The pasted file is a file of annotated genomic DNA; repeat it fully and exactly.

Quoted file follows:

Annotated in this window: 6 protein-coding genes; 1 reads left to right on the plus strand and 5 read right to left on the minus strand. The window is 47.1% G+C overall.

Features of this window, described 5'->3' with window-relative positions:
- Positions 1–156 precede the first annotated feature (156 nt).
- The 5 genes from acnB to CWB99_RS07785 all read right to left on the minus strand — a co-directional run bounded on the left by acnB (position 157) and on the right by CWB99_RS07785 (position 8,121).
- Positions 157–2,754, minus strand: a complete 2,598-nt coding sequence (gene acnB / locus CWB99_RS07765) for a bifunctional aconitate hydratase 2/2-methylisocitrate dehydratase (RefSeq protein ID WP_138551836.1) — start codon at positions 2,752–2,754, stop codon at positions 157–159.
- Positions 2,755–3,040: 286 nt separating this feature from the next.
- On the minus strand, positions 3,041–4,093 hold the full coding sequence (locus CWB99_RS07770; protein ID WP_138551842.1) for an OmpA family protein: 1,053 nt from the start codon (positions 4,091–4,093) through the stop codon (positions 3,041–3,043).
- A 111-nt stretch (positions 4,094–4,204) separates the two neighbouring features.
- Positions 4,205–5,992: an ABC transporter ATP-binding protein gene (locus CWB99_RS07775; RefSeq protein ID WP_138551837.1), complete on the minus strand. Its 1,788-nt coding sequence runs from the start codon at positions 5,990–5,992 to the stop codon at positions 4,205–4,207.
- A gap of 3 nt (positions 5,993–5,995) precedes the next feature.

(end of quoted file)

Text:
Annotated in this window: 6 protein-coding genes; 1 reads left to right on the plus strand and 5 read right to left on the minus strand. The window is 47.1% G+C overall.

Features of this window, described 5'->3' with window-relative positions:
- Positions 1–156 precede the first annotated feature (156 nt).
- The 5 genes from acnB to CWB99_RS07785 all read right to left on the minus strand — a co-directional run bounded on the left by acnB (position 157) and on the right by CWB99_RS07785 (position 8,121).
- Positions 157–2,754, minus strand: a complete 2,598-nt coding sequence (gene acnB / locus CWB99_RS07765) for a bifunctional aconitate hydratase 2/2-methylisocitrate dehydratase (RefSeq protein ID WP_138551836.1) — start codon at positions 2,752–2,754, stop codon at positions 157–159.
- Positions 2,755–3,040: 286 nt separating this feature from the next.
- On the minus strand, positions 3,041–4,093 hold the full coding sequence (locus CWB99_RS07770; protein ID WP_138551842.1) for an OmpA family protein: 1,053 nt from the start codon (positions 4,091–4,093) through the stop codon (positions 3,041–3,043).
- A 111-nt stretch (positions 4,094–4,204) separates the two neighbouring features.
- Positions 4,205–5,992: an ABC transporter ATP-binding protein gene (locus CWB99_RS07775; RefSeq protein ID WP_138551837.1), complete on the minus strand. Its 1,788-nt coding sequence runs from the start codon at positions 5,990–5,992 to the stop codon at positions 4,205–4,207.
- A gap of 3 nt (positions 5,993–5,995) precedes the next feature.